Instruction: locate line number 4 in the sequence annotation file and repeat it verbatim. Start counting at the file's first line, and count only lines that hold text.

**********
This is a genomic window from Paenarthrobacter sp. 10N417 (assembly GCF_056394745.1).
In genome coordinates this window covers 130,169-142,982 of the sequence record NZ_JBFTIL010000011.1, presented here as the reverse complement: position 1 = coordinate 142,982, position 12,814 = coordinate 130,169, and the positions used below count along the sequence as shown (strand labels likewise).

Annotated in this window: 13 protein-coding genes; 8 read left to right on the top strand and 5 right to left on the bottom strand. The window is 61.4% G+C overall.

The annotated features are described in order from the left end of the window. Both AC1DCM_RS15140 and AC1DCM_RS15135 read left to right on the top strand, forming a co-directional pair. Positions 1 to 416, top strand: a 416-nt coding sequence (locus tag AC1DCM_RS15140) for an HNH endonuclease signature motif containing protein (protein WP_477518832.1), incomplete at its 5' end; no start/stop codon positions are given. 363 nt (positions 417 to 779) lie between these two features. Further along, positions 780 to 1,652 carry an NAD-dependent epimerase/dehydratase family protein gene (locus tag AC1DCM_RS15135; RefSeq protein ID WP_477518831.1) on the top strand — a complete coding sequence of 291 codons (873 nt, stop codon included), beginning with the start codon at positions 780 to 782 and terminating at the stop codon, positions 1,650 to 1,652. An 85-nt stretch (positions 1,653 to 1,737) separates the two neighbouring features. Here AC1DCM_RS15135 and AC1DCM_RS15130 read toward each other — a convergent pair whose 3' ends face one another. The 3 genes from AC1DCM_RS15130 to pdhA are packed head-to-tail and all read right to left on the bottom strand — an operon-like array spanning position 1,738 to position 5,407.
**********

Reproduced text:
The annotated features are described in order from the left end of the window. Both AC1DCM_RS15140 and AC1DCM_RS15135 read left to right on the top strand, forming a co-directional pair. Positions 1 to 416, top strand: a 416-nt coding sequence (locus tag AC1DCM_RS15140) for an HNH endonuclease signature motif containing protein (protein WP_477518832.1), incomplete at its 5' end; no start/stop codon positions are given. 363 nt (positions 417 to 779) lie between these two features. Further along, positions 780 to 1,652 carry an NAD-dependent epimerase/dehydratase family protein gene (locus tag AC1DCM_RS15135; RefSeq protein ID WP_477518831.1) on the top strand — a complete coding sequence of 291 codons (873 nt, stop codon included), beginning with the start codon at positions 780 to 782 and terminating at the stop codon, positions 1,650 to 1,652. An 85-nt stretch (positions 1,653 to 1,737) separates the two neighbouring features. Here AC1DCM_RS15135 and AC1DCM_RS15130 read toward each other — a convergent pair whose 3' ends face one another. The 3 genes from AC1DCM_RS15130 to pdhA are packed head-to-tail and all read right to left on the bottom strand — an operon-like array spanning position 1,738 to position 5,407.